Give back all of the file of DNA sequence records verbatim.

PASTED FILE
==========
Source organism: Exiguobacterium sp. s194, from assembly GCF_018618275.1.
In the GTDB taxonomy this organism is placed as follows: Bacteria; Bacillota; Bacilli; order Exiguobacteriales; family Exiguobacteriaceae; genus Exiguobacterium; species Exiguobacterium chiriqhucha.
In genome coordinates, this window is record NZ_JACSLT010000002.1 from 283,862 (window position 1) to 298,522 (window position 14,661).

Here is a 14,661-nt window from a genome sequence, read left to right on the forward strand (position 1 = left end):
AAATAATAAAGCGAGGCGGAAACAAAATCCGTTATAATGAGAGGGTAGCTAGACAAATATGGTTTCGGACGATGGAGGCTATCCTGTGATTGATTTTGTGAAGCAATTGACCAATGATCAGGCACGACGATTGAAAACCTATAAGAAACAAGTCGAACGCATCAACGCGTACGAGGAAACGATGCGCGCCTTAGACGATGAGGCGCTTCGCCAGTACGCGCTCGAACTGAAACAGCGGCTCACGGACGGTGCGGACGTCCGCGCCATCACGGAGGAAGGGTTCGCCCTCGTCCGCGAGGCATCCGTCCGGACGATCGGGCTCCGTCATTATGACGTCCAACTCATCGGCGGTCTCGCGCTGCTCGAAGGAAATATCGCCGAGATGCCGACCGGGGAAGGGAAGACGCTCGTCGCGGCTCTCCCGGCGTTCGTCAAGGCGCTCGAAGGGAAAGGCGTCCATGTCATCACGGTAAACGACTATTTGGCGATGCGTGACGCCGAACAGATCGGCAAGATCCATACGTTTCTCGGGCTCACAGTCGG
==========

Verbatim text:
Source organism: Exiguobacterium sp. s194, from assembly GCF_018618275.1.
In the GTDB taxonomy this organism is placed as follows: Bacteria; Bacillota; Bacilli; order Exiguobacteriales; family Exiguobacteriaceae; genus Exiguobacterium; species Exiguobacterium chiriqhucha.
In genome coordinates, this window is record NZ_JACSLT010000002.1 from 283,862 (window position 1) to 298,522 (window position 14,661).

Here is a 14,661-nt window from a genome sequence, read left to right on the forward strand (position 1 = left end):
AAATAATAAAGCGAGGCGGAAACAAAATCCGTTATAATGAGAGGGTAGCTAGACAAATATGGTTTCGGACGATGGAGGCTATCCTGTGATTGATTTTGTGAAGCAATTGACCAATGATCAGGCACGACGATTGAAAACCTATAAGAAACAAGTCGAACGCATCAACGCGTACGAGGAAACGATGCGCGCCTTAGACGATGAGGCGCTTCGCCAGTACGCGCTCGAACTGAAACAGCGGCTCACGGACGGTGCGGACGTCCGCGCCATCACGGAGGAAGGGTTCGCCCTCGTCCGCGAGGCATCCGTCCGGACGATCGGGCTCCGTCATTATGACGTCCAACTCATCGGCGGTCTCGCGCTGCTCGAAGGAAATATCGCCGAGATGCCGACCGGGGAAGGGAAGACGCTCGTCGCGGCTCTCCCGGCGTTCGTCAAGGCGCTCGAAGGGAAAGGCGTCCATGTCATCACGGTAAACGACTATTTGGCGATGCGTGACGCCGAACAGATCGGCAAGATCCATACGTTTCTCGGGCTCACAGTCGG